The next morning, however, his legal training at Ventura College of Law returned. He said he has never really regarded himself as a pimp, especially since being a pimp is against the law in Nevada. What he really is, Barrett said, is sort of a hotel keeper.

Legal View

In his considered legal view, Barrett said, a pimp in Nevada is someone who encourages a woman to enter prostitution, not somebody who makes a living off the money she earns.

In any event, Chuck Barrett said, he views his new career as both fun and challenging. Ginger Barrett said that running the brothels of Battle Mountain has been a wondrous experience.

"There's hardly any other job for women that pays as much," she said. "It is a good career for a woman."

On a recent Thursday night, the highlight of the evening at the Calico Club--at least around the front bar area--was a visit from Lander County Sheriff Steve Bishop, a regular bar customer at the two clubs as well as the man responsible for making sure that all the activities there stay within legal boundaries.

As the sheriff and a former district attorney traded rounds of drinks and chatted with the Barretts, a pair of truck drivers entered the Calico, their diesel rigs parked just outside. Jett and Angel did their best to entice the potential customers into the back, but the men just wanted to drink.

Comfortable at the Bar

At times, that can be a problem in the brothel business, Ginger Barrett said. She has tried to maintain a friendly atmosphere in the front rooms, and sometimes the men get so comfortable at the bar that they decide against forking over the $70 or so it usually takes for sexual activity in the back.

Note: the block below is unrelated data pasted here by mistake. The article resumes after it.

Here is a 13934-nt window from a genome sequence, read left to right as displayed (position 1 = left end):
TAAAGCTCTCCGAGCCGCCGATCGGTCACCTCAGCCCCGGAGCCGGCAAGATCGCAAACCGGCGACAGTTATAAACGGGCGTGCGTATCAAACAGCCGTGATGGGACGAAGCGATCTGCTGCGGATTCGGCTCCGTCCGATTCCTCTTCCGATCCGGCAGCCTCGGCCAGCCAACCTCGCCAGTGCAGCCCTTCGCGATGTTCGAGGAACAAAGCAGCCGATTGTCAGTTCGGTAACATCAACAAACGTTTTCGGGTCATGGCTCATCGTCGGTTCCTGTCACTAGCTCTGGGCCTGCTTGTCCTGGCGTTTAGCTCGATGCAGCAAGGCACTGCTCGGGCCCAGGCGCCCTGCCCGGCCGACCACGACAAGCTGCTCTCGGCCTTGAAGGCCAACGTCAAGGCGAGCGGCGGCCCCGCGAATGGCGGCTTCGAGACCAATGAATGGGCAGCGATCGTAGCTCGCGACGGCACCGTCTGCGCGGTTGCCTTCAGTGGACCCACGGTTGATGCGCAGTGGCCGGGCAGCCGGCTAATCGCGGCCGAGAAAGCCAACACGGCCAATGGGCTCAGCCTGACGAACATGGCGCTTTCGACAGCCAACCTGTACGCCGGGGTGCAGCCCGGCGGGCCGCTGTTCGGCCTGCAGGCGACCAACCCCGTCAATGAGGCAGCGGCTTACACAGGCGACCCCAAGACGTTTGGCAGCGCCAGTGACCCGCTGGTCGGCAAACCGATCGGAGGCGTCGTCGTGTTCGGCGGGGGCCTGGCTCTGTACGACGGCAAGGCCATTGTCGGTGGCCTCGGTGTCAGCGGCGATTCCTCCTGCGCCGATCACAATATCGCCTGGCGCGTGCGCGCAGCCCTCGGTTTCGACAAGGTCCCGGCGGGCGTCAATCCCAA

Even among their own employees the Barretts have raised some eyebrows with their approach to business.

Ruth Crosthwaite, the grandmotherly bartender and manager of the Calico Club, said she quit for four months when they took over because she thought Ginger Barrett was loosening things up too much.

"The kids who work here were never allowed to drink on the job before, but Ginger changed that," Crosthwaite said. "I still think it's a mistake. But I'm not the boss. Ginger may be new to this, but that hasn't slowed her down."

There are six rooms in the Calico Club and five at the Desert Club, although Chuck Barrett is busily adding a sixth room there as fast as possible. Not only do the women service their customers in the tiny rooms, they live there during their stints in Battle Mountain.

Many of them come from Reno and Lake Tahoe, and most of them stay four months or so before moving somewhere else. Chuck Barrett said some of the women get married to truck drivers, but usually they have other reasons for leaving, ranging from wanderlust to advanced alcoholism.

There is nothing fancy about either of the two brothels. Battle Mountain isn't New Orleans. But there is a mobile home in the back that functions as the VIP room for the occasional high roller who wanders in and is willing to pay $300 to $400 for an entire evening with the woman of his choice and a large supply of pornographic movies.